But more importantly, decreased antibiotic usage will prevent the rise of drug resistant bacteria, which is now a growing problem in the world. Health authorities have been strongly encouraging physicians to decrease the prescribing of antibiotics to treat common upper respiratory tract infections because antibiotic usage does not significantly reduce recovery time for these viral illnesses. Some have advocated a delayed antibiotic approach to treating URIs which seeks to reduce the consumption of antibiotics while attempting to maintain patient satisfaction. Most studies show no difference in improvement of symptoms between those treated with antibiotics right away and those with
delayed prescriptions. Most studies also show no difference in patient satisfaction, patient complications, symptoms between delayed and no antibiotics. A strategy of “no antibiotics” results in even less antibiotic use than a strategy of “delayed antibiotics”. However, in certain higher risk patients with underlying lung disease, such as chronic obstructive pulmonary disease (COPD), evidence does exist to support the treatment of bronchitis with antibiotics to shorten the course of the illness
and decrease treatment failure.

According to a Cochrane review single oral dose of nasal decongestant in the common cold is modestly effective for the short-term relief of congestion in adults; however, “there is insufficient data on the use
of decongestants in children.” Therefore decongestants are not recommended for use in children under 12 years of age with the common cold. Oral decongestants are, also, contraindicated in patients with hypertension, coronary artery disease, and history of bleeding strokes.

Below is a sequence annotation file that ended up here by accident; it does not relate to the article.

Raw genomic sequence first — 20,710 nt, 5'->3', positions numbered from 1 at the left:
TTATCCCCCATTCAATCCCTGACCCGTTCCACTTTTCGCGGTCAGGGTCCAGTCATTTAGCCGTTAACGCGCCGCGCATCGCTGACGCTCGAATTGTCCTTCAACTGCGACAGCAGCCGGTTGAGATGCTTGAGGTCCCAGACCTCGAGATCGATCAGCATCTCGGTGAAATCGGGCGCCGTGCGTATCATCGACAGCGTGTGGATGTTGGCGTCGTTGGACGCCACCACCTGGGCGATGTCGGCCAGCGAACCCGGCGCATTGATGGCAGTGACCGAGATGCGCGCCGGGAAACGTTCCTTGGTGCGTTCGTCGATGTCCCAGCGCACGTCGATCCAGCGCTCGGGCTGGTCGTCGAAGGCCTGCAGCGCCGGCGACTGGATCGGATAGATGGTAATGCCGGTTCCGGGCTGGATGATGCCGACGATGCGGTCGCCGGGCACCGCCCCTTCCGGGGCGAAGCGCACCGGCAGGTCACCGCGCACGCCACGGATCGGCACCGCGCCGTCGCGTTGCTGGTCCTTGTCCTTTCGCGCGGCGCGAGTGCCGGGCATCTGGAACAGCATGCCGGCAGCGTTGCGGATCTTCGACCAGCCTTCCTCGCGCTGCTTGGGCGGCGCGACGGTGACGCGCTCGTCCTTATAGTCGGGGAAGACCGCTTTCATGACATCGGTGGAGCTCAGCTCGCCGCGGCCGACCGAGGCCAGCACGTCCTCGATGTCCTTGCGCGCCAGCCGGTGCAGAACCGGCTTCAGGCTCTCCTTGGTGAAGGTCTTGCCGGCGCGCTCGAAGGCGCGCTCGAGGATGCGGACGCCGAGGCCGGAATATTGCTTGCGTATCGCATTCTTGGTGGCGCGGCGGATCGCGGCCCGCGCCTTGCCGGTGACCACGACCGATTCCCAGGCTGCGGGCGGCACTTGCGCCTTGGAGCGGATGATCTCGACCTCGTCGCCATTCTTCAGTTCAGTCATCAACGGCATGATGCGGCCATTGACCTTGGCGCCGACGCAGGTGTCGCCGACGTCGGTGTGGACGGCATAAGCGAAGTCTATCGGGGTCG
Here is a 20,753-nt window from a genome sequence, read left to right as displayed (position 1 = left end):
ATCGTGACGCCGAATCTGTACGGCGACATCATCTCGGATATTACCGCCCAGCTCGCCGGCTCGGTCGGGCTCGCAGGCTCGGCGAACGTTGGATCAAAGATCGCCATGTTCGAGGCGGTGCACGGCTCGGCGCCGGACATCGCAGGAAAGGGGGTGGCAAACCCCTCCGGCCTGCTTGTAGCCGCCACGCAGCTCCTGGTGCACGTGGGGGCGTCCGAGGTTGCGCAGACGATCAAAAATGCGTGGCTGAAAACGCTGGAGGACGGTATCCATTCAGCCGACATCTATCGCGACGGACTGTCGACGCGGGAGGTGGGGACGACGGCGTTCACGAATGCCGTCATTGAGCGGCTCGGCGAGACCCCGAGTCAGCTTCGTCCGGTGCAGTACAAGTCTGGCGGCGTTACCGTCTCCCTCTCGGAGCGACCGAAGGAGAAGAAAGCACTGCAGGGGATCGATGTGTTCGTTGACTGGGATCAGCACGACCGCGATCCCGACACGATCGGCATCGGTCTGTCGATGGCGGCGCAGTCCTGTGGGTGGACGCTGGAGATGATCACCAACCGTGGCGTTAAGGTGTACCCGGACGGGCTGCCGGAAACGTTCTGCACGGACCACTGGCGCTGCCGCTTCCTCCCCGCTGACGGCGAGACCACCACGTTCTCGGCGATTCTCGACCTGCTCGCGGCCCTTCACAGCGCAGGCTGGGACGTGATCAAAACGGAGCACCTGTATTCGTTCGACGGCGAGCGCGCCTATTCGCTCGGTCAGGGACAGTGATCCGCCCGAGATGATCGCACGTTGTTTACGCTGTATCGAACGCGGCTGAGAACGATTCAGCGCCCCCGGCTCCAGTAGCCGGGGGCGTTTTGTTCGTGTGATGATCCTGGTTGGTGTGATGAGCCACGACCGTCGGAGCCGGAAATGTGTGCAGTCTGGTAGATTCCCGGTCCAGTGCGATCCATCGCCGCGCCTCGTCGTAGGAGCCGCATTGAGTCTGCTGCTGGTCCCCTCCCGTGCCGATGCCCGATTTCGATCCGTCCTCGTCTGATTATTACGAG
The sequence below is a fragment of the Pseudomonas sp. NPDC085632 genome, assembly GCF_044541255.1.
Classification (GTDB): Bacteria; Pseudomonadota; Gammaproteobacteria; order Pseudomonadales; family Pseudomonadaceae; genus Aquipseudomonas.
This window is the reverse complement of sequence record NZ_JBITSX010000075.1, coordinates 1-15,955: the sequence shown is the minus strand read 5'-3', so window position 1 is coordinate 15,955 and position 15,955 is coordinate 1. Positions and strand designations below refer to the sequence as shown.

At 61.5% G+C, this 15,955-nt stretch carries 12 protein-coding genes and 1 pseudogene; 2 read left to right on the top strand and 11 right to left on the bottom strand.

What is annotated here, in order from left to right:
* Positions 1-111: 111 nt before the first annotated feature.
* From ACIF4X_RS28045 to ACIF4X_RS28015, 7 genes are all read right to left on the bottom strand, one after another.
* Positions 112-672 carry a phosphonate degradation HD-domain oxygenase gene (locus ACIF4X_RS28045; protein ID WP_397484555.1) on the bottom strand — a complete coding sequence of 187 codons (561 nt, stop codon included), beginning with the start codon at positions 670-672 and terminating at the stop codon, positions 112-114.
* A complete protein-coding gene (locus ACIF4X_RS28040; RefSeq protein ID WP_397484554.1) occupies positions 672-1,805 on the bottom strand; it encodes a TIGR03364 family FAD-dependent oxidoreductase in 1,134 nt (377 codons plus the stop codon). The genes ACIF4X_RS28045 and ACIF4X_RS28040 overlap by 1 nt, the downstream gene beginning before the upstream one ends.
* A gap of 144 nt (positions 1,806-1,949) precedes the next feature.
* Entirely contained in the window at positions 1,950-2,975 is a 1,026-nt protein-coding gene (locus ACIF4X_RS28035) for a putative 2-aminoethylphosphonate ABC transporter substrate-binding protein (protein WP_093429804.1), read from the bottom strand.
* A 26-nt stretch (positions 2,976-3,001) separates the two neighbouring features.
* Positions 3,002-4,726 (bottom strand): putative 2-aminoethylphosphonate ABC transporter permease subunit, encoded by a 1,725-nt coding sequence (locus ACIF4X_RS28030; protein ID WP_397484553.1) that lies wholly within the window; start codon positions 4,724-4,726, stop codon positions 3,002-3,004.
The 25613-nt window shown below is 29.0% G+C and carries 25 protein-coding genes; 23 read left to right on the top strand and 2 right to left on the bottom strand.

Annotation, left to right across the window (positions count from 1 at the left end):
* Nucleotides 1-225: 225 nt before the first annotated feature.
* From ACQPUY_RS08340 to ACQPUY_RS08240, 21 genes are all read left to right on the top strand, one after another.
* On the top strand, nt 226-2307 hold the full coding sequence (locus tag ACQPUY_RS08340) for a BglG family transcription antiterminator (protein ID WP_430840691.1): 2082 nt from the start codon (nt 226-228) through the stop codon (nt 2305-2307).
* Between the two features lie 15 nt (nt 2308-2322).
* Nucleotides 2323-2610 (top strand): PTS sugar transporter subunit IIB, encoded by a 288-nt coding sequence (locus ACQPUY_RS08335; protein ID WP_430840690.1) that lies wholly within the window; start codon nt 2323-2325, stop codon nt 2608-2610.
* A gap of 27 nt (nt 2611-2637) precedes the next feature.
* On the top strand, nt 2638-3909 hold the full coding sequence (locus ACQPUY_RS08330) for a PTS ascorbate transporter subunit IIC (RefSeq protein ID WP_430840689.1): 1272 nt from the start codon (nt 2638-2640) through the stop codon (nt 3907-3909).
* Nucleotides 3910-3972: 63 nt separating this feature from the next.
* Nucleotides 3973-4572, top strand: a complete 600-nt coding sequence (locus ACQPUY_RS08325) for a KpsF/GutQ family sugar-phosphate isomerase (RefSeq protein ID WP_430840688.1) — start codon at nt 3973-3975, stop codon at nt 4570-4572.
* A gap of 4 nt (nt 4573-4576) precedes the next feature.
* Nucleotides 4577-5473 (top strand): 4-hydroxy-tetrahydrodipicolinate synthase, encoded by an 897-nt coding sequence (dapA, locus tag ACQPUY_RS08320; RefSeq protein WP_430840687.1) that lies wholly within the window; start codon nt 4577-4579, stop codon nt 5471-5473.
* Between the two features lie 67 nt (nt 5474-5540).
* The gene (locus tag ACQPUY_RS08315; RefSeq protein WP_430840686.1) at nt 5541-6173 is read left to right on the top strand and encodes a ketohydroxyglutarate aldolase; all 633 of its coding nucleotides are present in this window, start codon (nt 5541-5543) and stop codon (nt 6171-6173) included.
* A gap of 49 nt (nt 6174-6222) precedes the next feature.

Alternative medicine
The use of Vitamin C in the inhibition and treatment of upper respiratory infections has been suggested since the initial isolation of vitamin C in the 1930s. Some evidence exists to indicate that it could be justified in persons exposed to brief periods of severe physical exercise and/or cold environments. The benefits versus risk of nasal irrigation are currently unclear and therefore is not recommended.

B.  Lower respiratory tract infection

The lower respiratory tract is the part of the respiratory tract below the vocal cords. While often used as a synonym for pneumonia, another infection includes acute bronchitis.
Symptoms include  shortness of breath, weakness, high fever, coughing and fatigue.
Lower respiratory tract infections place a considerable strain on the health budget and are generally more serious than upper respiratory infections. Since 1993 there has been a slight reduction in the total number of deaths from lower respiratory tract infection. However in 2002 they were still the leading cause of deaths among all infectious diseases, and they accounted for 3.9 million deaths worldwide and 6.9% of all deaths that year.